Where Princely Frogs And Common Folks Meet
Water gardening, the fastest-growing trend in horticulture, doesn't require hoeing, mowing, raking, and best of all, no weeding
WHITMAN, MASS. — The response of Paul Stetson's neighbor to his latest project was immediate and hostile. The then 10-year-old from New Bedford, Mass., had barely begun to dig his first-ever water garden when the crusty old schoolmarm looked out from her home and thundered: "I'm not going to have a mosquito-ridden swamp under my bedroom window!"
But the youngster was quick with a response: There wouldn't be any mosquitoes because the goldfish in the pond would eat them, and it wouldn't become a swamp because the water lilies and other plants would feed on all the excess nutrients in the water. What's more, it would also be a beautiful thing for her to look out on.
At that stage the neighbor ordered: "Stay right where you are." Though he didn't realize it right away, the young Stetson had done something dear to every teacher's heart: his homework! He knew his subject, in other words, and she was impressed.
Moments later she appeared in his yard with $10 in her hand, a goodly sum back in the 1940s. "Here, this is to help you with your project," she said, and thereafter became an enthusiastic follower of the pool's progress.
In those early post-World War II years, Stetson was a rarity among amateur gardeners. Few people in the United States - outside of professionals at parks, arboretums, and on private estates - ventured into water gardening. Building a pool wasn't simple, nor was relevant information freely available. Now, it seems, almost everyone is getting into the act. Water gardening is the fastest-growing segment in horticulture.
Today Stetson's Paradise Water Gardens here is one of a dozen or more mail-order suppliers of water-garden plants and equipment in North America, and what happened with his neighbor he has seen repeated over and over again in the years since then: When misconceptions go, people are drawn to water gardening in a major way.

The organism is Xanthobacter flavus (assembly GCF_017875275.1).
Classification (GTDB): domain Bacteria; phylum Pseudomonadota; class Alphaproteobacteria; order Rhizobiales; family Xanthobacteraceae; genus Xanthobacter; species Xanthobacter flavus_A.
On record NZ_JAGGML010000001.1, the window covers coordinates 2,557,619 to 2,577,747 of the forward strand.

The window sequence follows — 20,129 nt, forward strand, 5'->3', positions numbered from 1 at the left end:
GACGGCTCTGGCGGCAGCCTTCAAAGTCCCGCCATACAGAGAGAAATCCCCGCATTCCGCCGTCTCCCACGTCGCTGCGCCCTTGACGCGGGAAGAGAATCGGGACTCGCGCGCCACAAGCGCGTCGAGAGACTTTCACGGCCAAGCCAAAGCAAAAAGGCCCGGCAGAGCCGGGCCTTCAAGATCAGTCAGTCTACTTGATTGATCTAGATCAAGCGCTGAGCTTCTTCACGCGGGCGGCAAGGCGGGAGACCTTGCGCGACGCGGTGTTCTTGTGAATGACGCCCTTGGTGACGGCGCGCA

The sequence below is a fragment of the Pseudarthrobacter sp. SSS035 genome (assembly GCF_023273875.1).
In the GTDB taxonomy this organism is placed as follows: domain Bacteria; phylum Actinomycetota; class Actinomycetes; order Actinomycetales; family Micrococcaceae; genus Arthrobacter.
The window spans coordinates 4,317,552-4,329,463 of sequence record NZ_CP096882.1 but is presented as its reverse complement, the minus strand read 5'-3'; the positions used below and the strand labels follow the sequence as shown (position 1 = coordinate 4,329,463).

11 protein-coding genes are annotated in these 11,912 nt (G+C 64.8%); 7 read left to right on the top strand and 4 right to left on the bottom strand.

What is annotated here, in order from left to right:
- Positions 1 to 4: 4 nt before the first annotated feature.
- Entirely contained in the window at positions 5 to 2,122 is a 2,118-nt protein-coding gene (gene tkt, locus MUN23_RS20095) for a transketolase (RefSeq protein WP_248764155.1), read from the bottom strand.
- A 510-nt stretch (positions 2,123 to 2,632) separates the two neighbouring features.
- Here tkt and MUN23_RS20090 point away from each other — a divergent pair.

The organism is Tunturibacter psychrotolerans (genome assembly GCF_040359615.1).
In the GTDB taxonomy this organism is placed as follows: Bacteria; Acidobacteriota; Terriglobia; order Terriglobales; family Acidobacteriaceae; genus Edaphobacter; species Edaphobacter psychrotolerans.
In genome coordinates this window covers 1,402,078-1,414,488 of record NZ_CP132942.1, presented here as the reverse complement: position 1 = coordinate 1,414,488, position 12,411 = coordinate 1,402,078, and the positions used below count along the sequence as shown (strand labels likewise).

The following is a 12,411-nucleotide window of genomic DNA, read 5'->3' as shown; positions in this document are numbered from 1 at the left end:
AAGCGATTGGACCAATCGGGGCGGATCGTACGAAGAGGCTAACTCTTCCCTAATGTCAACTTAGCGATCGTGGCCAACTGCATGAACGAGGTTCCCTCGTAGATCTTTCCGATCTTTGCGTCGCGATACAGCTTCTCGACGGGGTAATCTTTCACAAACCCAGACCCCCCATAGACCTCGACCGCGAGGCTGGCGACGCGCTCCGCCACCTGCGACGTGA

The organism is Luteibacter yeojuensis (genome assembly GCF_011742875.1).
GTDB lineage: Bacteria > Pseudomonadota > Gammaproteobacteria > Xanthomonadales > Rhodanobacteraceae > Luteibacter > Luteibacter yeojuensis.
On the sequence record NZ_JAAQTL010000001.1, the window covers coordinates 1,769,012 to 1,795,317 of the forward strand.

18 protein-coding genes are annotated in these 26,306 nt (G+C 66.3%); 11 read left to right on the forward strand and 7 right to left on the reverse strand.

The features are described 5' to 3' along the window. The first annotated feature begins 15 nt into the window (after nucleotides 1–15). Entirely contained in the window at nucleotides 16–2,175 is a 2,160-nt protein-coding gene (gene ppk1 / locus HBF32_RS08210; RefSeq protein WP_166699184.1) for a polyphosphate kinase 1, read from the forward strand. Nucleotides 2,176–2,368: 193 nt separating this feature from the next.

What brought about the change? Paul Thomas, third-generation owner of the Maryland-based Lilypons Water Gardens, established in 1917 and for decades the lone supplier of pond plants and equipment in the US, sums it up in one word: "simplicity." Where concrete was once the only appropriate building material, now constructing a pool "is as simple as digging a hole and putting in a [plastic] liner," he says. On top of that, much of the mystery surrounding water gardens has dissipated.
"People now know," says Mr. Thomas, "that water gardening is the easiest gardening you will ever do. There's no digging, hoeing, mowing or raking and no weeds, not even dandelions. Once you start right," he says, "your water garden practically takes care of itself."
On top of this, there's also the universal appeal of water - the look of water, the feel of water, and the ever-soothing sound of water running over rocks or splashing back into a pool from a fountain. As Jaqui Heriteau, longtime garden writer, editor, and co-author, with Thomas, of the book "Water Gardens," likes to put it: "Not many of us can afford to live by the lake, but at very modest expense, we can bring the lake to our own back yard."
Even the smallest pond, she notes, will quickly attract lakeside fauna - agile toads, stately dragonflies, butterflies, and birds. It's up to the gardener to introduce the aquatic plants - water lilies, rushes, irises, among others, and several floating species like the water hyacinth - the fish, and install a small fountain.
Ponds can range from as small as half barrels, suited to the patio or deck, to as large as your yard can accommodate. But the trend is toward larger ponds. Where six feet by four was standard for the home garden little more than a decade ago, 100 square feet of surface water is the current average for American homemade ponds. Studies also show that these ponds use less water per square foot than an well- maintained lawn.
The British and Irish are among the world's most avid water gardeners. "Over there every gardener has a pond and buys three new books on water gardening each year," Ms. Heriteau says with some exaggeration. But, she insists, "America is catching up rapidly," noting that where garden centers barely gave water gardening a nod a little more than a decade ago, "now most centers have a designated water-garden section."
None of this surprises Greater Boston resident Barbara Ward, who put in a small water garden four years ago. "There's nothing more relaxing," she says, "than to go out to the screen house on a warm evening, sink into a chair, and listen to the water bubbling in the pond. In many ways it's the highlight of my day."
Water Gardens: How to Design, Install, Plant, and Maintain a Home Water Garden, by Jacqueline Heriteau & Charles B. Thomas (Houghton Mifflin, New York, 1994)
The Complete Pond Builder, by Helen Nash (Water Gardening Inc., 49 Boone Village, Zionsville, IN 46077).
Water Gardening From Denver Botanic Gardens, by Joseph Tomocik (Pantheon Books, Knopf Publishing, New York, 1996)
Water Gardening - From Start to Finish, Lilypons Videos, PO Box 10,
Buckeystown, MD 21717